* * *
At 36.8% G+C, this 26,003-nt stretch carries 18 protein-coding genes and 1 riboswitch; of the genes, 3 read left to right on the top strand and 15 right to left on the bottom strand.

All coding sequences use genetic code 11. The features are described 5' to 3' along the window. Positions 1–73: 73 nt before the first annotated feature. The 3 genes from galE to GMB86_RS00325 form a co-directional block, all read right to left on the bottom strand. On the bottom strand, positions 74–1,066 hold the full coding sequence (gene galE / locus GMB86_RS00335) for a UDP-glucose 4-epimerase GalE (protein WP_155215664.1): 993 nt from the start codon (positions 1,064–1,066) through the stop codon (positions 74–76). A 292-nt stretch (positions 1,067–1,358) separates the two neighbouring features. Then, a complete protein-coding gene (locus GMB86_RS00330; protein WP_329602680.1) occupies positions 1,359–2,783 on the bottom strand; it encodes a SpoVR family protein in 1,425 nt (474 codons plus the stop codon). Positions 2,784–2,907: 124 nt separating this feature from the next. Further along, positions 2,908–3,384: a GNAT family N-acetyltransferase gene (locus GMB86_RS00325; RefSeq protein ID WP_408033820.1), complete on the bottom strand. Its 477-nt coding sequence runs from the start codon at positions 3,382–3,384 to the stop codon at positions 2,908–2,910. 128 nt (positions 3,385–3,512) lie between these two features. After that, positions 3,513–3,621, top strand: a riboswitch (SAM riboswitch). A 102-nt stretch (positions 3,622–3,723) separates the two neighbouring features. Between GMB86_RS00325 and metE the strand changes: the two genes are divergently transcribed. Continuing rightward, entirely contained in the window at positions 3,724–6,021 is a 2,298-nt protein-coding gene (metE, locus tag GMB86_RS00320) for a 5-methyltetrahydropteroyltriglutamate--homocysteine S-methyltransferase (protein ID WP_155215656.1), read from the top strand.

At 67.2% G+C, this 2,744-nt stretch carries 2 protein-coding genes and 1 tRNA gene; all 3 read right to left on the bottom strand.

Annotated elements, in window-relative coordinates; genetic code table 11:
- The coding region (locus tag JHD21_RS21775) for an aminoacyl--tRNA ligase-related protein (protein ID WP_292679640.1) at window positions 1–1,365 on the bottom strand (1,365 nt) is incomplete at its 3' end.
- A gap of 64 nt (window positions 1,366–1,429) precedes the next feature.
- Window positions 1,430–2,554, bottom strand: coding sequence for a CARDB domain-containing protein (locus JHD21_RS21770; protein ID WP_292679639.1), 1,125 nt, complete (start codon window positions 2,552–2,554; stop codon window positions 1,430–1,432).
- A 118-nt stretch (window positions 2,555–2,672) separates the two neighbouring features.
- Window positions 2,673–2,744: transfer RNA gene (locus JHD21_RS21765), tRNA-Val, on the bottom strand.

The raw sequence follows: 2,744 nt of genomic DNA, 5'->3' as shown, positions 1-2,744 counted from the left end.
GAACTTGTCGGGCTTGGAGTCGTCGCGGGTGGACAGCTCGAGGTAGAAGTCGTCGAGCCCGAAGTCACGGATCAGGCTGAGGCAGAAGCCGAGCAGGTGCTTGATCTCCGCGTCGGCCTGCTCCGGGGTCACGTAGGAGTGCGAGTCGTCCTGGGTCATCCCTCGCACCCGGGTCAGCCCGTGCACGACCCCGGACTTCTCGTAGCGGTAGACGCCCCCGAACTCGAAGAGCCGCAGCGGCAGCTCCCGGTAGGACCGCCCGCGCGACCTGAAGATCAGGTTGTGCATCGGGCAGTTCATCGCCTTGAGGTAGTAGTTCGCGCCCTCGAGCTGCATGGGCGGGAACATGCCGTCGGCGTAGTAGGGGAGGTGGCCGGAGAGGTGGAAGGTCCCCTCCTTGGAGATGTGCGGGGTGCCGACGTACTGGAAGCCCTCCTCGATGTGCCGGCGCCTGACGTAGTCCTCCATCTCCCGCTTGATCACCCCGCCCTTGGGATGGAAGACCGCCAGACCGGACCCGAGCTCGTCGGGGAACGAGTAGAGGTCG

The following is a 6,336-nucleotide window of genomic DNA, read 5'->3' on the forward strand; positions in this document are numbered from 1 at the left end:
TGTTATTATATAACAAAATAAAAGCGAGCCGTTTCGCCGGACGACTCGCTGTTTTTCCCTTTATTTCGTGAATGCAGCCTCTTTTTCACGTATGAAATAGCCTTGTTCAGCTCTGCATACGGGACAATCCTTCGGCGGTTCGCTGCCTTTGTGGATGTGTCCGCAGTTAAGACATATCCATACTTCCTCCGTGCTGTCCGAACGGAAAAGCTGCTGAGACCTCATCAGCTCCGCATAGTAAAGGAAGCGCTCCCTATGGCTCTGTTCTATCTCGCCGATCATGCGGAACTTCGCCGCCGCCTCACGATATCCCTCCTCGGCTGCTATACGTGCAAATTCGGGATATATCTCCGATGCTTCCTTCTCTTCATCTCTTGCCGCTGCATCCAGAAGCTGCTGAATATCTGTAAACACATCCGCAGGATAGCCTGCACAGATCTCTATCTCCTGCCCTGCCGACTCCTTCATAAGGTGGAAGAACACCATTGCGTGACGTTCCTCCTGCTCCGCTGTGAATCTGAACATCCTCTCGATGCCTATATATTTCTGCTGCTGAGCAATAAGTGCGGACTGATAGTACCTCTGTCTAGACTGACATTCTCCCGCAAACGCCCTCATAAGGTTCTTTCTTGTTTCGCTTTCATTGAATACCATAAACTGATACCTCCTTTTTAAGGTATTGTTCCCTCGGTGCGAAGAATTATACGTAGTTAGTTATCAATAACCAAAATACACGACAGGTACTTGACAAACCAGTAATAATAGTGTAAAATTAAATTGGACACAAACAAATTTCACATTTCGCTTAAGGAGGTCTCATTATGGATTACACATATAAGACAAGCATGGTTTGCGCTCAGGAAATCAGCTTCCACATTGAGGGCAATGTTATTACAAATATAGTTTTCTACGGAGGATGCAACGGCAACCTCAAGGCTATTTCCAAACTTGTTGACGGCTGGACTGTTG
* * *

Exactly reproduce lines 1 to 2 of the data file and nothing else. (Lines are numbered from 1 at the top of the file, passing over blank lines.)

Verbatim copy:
At 36.8% G+C, this 26,003-nt stretch carries 18 protein-coding genes and 1 riboswitch; of the genes, 3 read left to right on the top strand and 15 right to left on the bottom strand.

All coding sequences use genetic code 11. The features are described 5' to 3' along the window. Positions 1–73: 73 nt before the first annotated feature. The 3 genes from galE to GMB86_RS00325 form a co-directional block, all read right to left on the bottom strand. On the bottom strand, positions 74–1,066 hold the full coding sequence (gene galE / locus GMB86_RS00335) for a UDP-glucose 4-epimerase GalE (protein WP_155215664.1): 993 nt from the start codon (positions 1,064–1,066) through the stop codon (positions 74–76). A 292-nt stretch (positions 1,067–1,358) separates the two neighbouring features. Then, a complete protein-coding gene (locus GMB86_RS00330; protein WP_329602680.1) occupies positions 1,359–2,783 on the bottom strand; it encodes a SpoVR family protein in 1,425 nt (474 codons plus the stop codon). Positions 2,784–2,907: 124 nt separating this feature from the next. Further along, positions 2,908–3,384: a GNAT family N-acetyltransferase gene (locus GMB86_RS00325; RefSeq protein ID WP_408033820.1), complete on the bottom strand. Its 477-nt coding sequence runs from the start codon at positions 3,382–3,384 to the stop codon at positions 2,908–2,910. 128 nt (positions 3,385–3,512) lie between these two features. After that, positions 3,513–3,621, top strand: a riboswitch (SAM riboswitch). A 102-nt stretch (positions 3,622–3,723) separates the two neighbouring features. Between GMB86_RS00325 and metE the strand changes: the two genes are divergently transcribed. Continuing rightward, entirely contained in the window at positions 3,724–6,021 is a 2,298-nt protein-coding gene (metE, locus tag GMB86_RS00320) for a 5-methyltetrahydropteroyltriglutamate--homocysteine S-methyltransferase (protein ID WP_155215656.1), read from the top strand.